Is the disparity in cost of fuel and cost of utilities due to forwards pricing?
Written by Ng E-Jay
01 October 2008
Some readers have made comments on the defects of using the forwards curve of crude oil contracts as an input factor for the price of utilities. Currently, the price of electricity is in part determined by the price of crude oil futures 3 months away.
I have also wondered if the forwards curve could explain why the price of physical crude oil declined by well over 20% in the past 3 months (even taking into account changes in USD/SGD exchange rate), but starting today, the price of electricity will go up by 21%.
The forwards curve for crude oil contracts is currently neither in backwardation, nor in contango when measured 3 months out, and only in slight contango (around 2-3%) 6 months out. Backwardation refers to the condition in which the prices for futures are lower than spot (physical) prices, and contango is the reverse phenomenon.
The price of utilities (amongst other essential products and services) in Singapore has virtually been a one-way street for the past couple of years, despite the fact that prices of raw materials have actually fluctuated greatly (it has certainly NOT been an uninterrupted bull market — there have been substantial corrections along the way).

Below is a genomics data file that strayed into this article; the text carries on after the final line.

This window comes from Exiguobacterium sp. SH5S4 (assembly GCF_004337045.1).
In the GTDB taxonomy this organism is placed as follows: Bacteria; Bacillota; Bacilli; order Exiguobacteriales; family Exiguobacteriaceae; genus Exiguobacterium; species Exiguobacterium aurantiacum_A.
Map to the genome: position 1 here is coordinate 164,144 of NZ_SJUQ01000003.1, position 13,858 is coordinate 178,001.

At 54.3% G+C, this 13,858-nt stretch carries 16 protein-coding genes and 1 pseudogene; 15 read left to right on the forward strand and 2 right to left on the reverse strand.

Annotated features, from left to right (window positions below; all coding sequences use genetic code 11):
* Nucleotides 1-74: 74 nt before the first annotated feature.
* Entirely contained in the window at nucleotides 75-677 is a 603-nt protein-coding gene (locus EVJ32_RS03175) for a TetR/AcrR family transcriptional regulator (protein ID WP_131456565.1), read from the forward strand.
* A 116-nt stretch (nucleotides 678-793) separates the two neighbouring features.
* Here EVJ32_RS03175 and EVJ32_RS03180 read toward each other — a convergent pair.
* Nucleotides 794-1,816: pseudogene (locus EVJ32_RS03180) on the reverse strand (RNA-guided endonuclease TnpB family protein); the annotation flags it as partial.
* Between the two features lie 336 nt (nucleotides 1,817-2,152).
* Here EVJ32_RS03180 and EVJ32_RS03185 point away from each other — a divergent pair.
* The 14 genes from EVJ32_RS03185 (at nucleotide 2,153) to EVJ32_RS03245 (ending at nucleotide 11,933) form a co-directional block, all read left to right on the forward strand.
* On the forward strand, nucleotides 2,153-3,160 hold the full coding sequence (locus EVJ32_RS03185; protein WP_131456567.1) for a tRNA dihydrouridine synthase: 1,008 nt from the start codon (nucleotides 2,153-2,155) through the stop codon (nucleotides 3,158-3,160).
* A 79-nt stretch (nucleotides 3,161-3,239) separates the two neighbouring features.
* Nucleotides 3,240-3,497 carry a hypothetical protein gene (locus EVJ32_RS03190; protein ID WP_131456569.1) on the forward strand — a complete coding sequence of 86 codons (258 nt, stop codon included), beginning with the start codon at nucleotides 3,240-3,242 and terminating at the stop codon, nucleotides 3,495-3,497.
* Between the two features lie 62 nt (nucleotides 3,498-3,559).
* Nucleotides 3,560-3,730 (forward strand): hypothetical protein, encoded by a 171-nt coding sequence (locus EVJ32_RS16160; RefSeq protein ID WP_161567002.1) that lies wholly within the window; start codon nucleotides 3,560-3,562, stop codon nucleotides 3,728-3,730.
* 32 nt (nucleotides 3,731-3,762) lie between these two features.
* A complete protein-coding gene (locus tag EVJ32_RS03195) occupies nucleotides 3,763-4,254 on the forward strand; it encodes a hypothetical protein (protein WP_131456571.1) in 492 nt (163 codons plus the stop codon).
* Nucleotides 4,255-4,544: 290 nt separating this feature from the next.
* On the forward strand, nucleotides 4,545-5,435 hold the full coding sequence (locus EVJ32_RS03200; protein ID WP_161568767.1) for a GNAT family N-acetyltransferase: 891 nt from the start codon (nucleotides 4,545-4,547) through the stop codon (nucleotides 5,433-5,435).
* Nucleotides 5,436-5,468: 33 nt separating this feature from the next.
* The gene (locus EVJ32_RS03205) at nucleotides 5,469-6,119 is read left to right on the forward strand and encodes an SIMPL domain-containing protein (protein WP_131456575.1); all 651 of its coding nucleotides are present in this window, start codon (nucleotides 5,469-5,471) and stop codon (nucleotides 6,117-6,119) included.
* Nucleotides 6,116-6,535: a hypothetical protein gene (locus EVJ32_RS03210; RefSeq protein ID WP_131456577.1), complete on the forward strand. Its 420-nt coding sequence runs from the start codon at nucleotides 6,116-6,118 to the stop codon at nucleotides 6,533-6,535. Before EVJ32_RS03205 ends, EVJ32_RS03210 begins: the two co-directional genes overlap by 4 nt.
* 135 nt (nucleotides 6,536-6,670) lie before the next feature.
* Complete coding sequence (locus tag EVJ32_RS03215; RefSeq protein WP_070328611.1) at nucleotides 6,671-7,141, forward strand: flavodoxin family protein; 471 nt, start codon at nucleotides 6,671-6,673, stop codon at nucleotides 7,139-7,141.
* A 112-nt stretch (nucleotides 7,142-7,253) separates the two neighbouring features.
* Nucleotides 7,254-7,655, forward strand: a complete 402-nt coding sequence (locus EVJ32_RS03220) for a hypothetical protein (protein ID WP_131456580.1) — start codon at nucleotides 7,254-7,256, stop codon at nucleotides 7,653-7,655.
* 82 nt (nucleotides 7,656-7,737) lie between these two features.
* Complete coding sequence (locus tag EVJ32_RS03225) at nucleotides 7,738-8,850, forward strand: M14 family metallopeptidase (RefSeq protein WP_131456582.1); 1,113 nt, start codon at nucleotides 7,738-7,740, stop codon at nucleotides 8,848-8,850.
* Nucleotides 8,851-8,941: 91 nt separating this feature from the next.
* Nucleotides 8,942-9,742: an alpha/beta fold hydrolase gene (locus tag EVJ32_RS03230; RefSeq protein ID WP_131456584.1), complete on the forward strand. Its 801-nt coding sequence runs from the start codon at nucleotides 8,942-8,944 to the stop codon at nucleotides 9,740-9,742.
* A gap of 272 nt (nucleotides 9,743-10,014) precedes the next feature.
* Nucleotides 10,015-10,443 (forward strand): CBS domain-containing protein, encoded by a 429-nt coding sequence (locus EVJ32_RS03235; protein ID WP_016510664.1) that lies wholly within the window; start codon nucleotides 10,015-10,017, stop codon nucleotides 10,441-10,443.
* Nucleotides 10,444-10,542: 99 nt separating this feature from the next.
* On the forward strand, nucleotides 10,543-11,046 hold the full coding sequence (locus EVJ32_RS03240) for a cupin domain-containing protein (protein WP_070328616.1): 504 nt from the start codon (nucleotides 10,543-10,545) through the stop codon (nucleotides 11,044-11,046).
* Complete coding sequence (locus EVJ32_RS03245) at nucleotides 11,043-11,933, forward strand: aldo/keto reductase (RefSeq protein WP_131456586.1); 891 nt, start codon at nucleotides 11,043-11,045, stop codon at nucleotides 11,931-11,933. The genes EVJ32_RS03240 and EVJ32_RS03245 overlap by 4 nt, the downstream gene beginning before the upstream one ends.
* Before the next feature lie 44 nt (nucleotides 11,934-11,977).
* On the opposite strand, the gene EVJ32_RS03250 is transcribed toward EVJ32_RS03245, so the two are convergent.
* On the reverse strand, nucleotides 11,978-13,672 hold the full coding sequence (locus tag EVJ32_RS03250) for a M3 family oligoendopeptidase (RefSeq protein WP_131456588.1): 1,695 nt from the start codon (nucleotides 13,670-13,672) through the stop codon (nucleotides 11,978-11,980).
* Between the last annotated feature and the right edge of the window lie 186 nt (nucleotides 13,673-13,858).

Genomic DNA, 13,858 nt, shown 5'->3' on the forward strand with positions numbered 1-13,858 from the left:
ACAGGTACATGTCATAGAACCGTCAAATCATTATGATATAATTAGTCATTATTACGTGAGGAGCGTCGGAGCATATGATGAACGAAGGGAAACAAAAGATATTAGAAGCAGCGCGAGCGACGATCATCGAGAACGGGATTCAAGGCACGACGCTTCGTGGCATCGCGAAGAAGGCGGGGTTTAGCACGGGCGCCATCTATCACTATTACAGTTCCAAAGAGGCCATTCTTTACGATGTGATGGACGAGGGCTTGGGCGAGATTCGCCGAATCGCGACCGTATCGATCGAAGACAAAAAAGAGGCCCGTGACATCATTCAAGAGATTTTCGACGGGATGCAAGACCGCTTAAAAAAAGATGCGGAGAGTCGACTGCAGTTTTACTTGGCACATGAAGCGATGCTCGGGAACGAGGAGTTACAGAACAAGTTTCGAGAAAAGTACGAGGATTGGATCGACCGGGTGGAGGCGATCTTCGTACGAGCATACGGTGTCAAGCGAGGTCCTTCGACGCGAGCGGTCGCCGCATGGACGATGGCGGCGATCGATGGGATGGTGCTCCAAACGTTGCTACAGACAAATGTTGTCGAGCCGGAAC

If indeed utilities prices are very much dependent on the price of raw materials 3 months ago (as would be the case if Singapore Power pegged the utilities price to the price of the forwards contracts they purchased 3 months ago), then we should expect a substantial decline in the price of utilities 3 months from now.
I reiterate the need for Singapore Power to be more transparent as to how utilities prices are determined, and what safeguards are in place to protect consumers from exploitation.
Singapore Power Limited made a profit $1.086 billion in 2007, according to their website. The increase in the price of utilities in the face of such a record profit is wholly unjustified.